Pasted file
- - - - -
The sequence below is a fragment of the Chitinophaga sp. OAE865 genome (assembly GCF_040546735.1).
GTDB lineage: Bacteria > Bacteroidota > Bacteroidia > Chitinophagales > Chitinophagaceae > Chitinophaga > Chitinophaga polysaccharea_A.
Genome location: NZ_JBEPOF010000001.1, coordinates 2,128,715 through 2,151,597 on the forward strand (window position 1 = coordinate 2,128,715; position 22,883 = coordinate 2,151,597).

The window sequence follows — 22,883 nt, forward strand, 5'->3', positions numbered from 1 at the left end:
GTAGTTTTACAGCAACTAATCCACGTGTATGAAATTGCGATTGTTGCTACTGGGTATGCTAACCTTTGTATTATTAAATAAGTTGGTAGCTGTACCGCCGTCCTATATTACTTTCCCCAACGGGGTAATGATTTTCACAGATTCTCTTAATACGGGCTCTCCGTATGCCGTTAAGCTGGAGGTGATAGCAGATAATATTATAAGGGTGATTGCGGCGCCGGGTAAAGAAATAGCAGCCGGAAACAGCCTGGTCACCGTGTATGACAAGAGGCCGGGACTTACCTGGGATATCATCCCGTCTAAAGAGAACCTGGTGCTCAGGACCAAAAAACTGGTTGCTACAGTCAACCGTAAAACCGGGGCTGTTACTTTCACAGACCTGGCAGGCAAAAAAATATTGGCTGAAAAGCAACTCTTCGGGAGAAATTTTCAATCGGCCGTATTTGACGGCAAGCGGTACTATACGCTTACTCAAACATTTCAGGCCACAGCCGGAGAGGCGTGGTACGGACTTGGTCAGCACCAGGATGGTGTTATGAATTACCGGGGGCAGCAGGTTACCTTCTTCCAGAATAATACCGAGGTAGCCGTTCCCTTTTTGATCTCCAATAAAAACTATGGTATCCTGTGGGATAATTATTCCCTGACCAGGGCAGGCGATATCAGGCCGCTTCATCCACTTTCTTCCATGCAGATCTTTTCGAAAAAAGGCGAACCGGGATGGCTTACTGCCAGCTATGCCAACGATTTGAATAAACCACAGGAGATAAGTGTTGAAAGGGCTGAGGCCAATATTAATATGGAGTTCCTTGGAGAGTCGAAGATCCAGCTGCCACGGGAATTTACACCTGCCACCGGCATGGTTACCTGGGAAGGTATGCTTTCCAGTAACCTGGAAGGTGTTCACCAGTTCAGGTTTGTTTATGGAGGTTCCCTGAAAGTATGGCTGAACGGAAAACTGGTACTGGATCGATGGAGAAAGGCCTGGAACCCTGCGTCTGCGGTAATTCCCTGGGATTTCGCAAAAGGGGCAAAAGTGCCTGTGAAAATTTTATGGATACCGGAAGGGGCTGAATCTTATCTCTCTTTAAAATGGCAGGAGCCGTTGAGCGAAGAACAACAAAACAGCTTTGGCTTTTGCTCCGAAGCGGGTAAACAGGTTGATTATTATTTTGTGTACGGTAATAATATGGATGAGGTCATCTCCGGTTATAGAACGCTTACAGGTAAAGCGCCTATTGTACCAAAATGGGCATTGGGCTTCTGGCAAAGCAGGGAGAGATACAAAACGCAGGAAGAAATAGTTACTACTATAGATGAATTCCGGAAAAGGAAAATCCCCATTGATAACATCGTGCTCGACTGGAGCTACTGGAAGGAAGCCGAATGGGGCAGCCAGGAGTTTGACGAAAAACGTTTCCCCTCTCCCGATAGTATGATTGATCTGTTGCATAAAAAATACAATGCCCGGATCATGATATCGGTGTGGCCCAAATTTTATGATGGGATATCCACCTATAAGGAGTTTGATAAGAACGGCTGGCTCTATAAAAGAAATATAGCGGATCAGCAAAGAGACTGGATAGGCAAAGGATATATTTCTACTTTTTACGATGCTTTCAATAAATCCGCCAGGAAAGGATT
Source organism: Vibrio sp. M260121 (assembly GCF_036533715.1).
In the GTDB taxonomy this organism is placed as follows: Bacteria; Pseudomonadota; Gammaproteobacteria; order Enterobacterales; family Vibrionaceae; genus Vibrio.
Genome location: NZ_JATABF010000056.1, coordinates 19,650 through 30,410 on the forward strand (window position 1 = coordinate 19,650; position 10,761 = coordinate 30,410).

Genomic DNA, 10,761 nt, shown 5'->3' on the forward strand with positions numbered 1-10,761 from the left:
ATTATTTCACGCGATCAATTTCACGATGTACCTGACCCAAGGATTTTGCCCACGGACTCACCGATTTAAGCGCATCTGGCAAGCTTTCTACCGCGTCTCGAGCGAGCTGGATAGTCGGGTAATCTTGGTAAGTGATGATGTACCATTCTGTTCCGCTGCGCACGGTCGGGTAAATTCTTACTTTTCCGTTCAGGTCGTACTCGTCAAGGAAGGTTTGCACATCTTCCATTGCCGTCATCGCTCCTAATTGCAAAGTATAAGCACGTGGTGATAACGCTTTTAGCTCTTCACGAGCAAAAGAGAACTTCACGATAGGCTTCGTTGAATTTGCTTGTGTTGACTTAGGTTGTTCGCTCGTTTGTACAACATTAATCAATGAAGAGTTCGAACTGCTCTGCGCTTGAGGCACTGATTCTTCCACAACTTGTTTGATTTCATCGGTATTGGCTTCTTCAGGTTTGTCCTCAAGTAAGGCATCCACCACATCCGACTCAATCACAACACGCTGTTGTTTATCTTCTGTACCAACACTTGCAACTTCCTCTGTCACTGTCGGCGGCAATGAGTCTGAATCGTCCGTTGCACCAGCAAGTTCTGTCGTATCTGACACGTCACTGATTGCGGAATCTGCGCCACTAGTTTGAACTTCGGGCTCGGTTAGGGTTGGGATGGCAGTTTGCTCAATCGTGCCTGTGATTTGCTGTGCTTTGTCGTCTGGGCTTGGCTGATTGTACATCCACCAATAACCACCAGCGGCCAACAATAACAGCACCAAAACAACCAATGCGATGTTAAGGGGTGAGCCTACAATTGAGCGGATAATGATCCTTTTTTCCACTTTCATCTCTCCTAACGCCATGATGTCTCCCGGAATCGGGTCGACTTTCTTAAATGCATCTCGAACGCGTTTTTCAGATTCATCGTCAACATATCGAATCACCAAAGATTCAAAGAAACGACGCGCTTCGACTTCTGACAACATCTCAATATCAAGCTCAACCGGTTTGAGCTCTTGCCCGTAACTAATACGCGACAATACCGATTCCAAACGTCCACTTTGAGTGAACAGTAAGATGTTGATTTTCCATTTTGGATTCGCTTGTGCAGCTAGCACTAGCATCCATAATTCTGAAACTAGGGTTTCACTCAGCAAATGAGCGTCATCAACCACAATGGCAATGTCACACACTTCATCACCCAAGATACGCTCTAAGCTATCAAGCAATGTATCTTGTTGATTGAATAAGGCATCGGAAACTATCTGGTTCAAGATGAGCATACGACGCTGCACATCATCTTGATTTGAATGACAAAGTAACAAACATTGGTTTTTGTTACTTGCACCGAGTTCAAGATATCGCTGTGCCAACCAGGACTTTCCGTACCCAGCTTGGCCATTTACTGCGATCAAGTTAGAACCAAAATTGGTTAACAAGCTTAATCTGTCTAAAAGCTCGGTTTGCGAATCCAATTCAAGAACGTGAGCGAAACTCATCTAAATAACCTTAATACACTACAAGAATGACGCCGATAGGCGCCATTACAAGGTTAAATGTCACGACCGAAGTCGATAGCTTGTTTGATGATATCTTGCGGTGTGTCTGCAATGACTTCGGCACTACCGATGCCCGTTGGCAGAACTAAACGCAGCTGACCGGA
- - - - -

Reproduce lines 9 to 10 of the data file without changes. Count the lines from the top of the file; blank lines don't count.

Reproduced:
Genomic DNA, 10,761 nt, shown 5'->3' on the forward strand with positions numbered 1-10,761 from the left:
ATTATTTCACGCGATCAATTTCACGATGTACCTGACCCAAGGATTTTGCCCACGGACTCACCGATTTAAGCGCATCTGGCAAGCTTTCTACCGCGTCTCGAGCGAGCTGGATAGTCGGGTAATCTTGGTAAGTGATGATGTACCATTCTGTTCCGCTGCGCACGGTCGGGTAAATTCTTACTTTTCCGTTCAGGTCGTACTCGTCAAGGAAGGTTTGCACATCTTCCATTGCCGTCATCGCTCCTAATTGCAAAGTATAAGCACGTGGTGATAACGCTTTTAGCTCTTCACGAGCAAAAGAGAACTTCACGATAGGCTTCGTTGAATTTGCTTGTGTTGACTTAGGTTGTTCGCTCGTTTGTACAACATTAATCAATGAAGAGTTCGAACTGCTCTGCGCTTGAGGCACTGATTCTTCCACAACTTGTTTGATTTCATCGGTATTGGCTTCTTCAGGTTTGTCCTCAAGTAAGGCATCCACCACATCCGACTCAATCACAACACGCTGTTGTTTATCTTCTGTACCAACACTTGCAACTTCCTCTGTCACTGTCGGCGGCAATGAGTCTGAATCGTCCGTTGCACCAGCAAGTTCTGTCGTATCTGACACGTCACTGATTGCGGAATCTGCGCCACTAGTTTGAACTTCGGGCTCGGTTAGGGTTGGGATGGCAGTTTGCTCAATCGTGCCTGTGATTTGCTGTGCTTTGTCGTCTGGGCTTGGCTGATTGTACATCCACCAATAACCACCAGCGGCCAACAATAACAGCACCAAAACAACCAATGCGATGTTAAGGGGTGAGCCTACAATTGAGCGGATAATGATCCTTTTTTCCACTTTCATCTCTCCTAACGCCATGATGTCTCCCGGAATCGGGTCGACTTTCTTAAATGCATCTCGAACGCGTTTTTCAGATTCATCGTCAACATATCGAATCACCAAAGATTCAAAGAAACGACGCGCTTCGACTTCTGACAACATCTCAATATCAAGCTCAACCGGTTTGAGCTCTTGCCCGTAACTAATACGCGACAATACCGATTCCAAACGTCCACTTTGAGTGAACAGTAAGATGTTGATTTTCCATTTTGGATTCGCTTGTGCAGCTAGCACTAGCATCCATAATTCTGAAACTAGGGTTTCACTCAGCAAATGAGCGTCATCAACCACAATGGCAATGTCACACACTTCATCACCCAAGATACGCTCTAAGCTATCAAGCAATGTATCTTGTTGATTGAATAAGGCATCGGAAACTATCTGGTTCAAGATGAGCATACGACGCTGCACATCATCTTGATTTGAATGACAAAGTAACAAACATTGGTTTTTGTTACTTGCACCGAGTTCAAGATATCGCTGTGCCAACCAGGACTTTCCGTACCCAGCTTGGCCATTTACTGCGATCAAGTTAGAACCAAAATTGGTTAACAAGCTTAATCTGTCTAAAAGCTCGGTTTGCGAATCCAATTCAAGAACGTGAGCGAAACTCATCTAAATAACCTTAATACACTACAAGAATGACGCCGATAGGCGCCATTACAAGGTTAAATGTCACGACCGAAGTCGATAGCTTGTTTGATGATATCTTGCGGTGTGTCTGCAATGACTTCGGCACTACCGATGCCCGTTGGCAGAACTAAACGCAGCTGACCGGA